Commissioned by Cardinal Camillo Pamphilj, with the approval of Pope Alexander VII Chigi, the church of Sant’Andrea al Quirinale was designed by Gian Lorenzo Bernini, who considered it his best work for the perfect balance between architecture, sculpture and painting.
Preceded by a semicircular staircase and an elegant curvilinear prothyrum supported by two columns, the simple single-order facade is framed by pilasters and crowned by a tympanum, adorned with the great coat of arms of Cardinal Pamphilj, who financed its construction, accompanied by a festoon of garlands of roses symbolizing martyrdom.
Adorned with precious polychrome marble, stucco decoration and gilding, the building has an oval plan with the major axis perpendicular to the entrance. The radial chapels are set back so as not to interrupt the continuous rhythm of the oval and the impression of great spatial breathing. The beautiful dome with lantern, decorated with large stucco figures lying on the window frames, generates a multiplicity of light sources which, depending on the hours of the day, determine suggestive lighting effects.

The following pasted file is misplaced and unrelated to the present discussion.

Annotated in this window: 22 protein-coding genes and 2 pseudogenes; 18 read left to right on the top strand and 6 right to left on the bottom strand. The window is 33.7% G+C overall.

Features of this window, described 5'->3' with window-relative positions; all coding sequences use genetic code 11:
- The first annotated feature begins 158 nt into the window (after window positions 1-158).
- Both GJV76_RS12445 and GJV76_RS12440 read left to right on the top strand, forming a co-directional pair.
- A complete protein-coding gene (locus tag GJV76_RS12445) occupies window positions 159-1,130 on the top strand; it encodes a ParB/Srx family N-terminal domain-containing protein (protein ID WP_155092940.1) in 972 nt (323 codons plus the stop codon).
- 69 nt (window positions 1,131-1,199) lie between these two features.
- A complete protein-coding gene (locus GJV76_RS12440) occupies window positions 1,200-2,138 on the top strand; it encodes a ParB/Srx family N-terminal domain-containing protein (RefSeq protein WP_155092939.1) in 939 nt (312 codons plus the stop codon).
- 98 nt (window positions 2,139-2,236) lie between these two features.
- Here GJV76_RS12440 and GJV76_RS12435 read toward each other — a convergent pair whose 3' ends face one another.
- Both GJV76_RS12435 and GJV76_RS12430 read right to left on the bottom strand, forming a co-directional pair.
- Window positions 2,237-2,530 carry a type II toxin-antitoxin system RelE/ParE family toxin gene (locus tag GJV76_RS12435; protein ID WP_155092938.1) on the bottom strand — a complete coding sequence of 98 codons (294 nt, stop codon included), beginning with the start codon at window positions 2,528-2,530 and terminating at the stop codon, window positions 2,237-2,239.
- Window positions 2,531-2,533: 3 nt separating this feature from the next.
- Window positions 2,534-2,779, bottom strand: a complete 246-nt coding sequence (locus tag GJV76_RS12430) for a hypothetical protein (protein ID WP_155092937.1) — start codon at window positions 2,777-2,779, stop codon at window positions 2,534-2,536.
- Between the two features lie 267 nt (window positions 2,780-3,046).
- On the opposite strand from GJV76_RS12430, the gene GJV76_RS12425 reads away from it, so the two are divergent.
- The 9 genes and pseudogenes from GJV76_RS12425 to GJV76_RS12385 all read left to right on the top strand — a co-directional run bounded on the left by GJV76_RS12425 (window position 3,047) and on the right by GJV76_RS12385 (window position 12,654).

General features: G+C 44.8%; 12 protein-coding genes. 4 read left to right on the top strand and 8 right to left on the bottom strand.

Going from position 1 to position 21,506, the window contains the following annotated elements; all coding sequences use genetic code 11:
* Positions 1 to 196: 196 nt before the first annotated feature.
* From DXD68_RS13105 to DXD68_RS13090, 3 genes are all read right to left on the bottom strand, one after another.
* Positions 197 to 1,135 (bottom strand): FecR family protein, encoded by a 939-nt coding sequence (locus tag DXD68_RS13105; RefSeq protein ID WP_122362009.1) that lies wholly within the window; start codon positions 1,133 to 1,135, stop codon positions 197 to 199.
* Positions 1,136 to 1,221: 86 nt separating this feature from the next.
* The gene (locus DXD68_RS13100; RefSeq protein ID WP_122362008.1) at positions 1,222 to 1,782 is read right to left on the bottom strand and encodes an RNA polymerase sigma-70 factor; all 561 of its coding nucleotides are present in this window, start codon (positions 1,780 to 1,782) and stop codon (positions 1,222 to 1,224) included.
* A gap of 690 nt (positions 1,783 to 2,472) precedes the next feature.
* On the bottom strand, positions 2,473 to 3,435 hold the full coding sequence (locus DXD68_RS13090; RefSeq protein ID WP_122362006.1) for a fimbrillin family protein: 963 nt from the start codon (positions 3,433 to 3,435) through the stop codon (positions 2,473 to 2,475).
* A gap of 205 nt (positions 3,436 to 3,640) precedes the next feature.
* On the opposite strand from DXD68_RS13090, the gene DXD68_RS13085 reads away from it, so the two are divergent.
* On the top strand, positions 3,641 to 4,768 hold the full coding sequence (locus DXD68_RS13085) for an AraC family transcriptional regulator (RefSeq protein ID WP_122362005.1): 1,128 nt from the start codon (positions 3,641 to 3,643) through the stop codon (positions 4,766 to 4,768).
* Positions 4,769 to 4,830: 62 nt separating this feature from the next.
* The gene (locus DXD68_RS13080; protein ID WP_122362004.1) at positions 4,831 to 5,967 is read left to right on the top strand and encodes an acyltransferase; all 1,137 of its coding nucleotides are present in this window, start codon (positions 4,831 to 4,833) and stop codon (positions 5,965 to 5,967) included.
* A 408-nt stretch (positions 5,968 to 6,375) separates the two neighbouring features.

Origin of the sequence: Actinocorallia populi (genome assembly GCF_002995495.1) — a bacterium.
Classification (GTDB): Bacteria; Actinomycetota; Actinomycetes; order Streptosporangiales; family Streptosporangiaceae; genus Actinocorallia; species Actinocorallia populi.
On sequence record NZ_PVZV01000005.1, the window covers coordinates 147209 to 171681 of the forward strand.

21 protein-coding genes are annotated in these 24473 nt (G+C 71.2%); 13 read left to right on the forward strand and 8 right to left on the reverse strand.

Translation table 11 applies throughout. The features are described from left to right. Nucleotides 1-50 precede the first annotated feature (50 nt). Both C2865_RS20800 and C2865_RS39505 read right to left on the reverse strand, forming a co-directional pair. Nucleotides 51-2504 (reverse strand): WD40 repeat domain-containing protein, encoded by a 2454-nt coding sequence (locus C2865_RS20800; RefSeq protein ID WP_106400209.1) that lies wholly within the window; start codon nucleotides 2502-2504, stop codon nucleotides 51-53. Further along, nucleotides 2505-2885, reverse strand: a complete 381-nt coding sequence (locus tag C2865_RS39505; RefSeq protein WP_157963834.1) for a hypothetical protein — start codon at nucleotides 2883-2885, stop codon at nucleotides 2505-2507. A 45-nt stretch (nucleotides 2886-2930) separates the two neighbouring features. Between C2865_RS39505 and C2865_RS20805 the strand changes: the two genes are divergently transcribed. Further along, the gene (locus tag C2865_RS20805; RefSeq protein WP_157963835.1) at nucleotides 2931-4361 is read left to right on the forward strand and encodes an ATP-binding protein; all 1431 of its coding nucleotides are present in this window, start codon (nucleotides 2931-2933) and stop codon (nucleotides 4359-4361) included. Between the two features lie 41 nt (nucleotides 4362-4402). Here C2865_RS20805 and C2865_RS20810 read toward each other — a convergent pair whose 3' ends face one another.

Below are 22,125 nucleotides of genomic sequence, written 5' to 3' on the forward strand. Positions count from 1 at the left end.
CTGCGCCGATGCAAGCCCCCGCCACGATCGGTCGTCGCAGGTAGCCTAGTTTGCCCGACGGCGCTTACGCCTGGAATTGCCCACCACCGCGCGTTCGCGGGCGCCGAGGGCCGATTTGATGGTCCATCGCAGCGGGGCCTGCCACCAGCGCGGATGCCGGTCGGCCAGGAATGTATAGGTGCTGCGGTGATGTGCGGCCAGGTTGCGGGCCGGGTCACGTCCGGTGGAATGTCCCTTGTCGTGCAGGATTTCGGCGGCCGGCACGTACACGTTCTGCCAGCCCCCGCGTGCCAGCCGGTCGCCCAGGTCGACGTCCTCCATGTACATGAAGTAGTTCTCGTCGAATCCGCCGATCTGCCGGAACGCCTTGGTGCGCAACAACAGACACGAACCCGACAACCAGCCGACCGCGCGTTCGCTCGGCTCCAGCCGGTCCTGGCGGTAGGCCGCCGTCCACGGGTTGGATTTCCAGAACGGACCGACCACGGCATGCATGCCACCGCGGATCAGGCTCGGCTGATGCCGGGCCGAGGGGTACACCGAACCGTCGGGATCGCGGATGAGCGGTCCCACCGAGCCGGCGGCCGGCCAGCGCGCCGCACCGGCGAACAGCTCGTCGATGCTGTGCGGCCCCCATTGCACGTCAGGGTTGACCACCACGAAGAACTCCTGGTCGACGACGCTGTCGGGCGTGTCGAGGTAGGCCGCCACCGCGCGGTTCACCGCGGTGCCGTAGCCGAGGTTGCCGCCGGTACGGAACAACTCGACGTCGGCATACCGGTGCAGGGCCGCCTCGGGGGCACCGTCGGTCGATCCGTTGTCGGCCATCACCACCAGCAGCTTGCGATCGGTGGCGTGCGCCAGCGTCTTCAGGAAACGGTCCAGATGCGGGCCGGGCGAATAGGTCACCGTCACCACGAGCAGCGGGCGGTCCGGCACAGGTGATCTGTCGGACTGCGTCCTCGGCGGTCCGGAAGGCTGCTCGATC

Inside there are many valuable works: the main chapel, with its altar in gilded bronze and lapis lazuli, was designed by Bernini himself and is adorned with angels and cherubs by Antonio Raggi; in the center there is a canvas with the representation of the “Martyrdom of Saint Andrew”, a work by Guillaume Courtois, a French painter nicknamed Il Borgognone. The first chapel on the right houses three paintings by Giovanni Battista Galli known as Baciccia.
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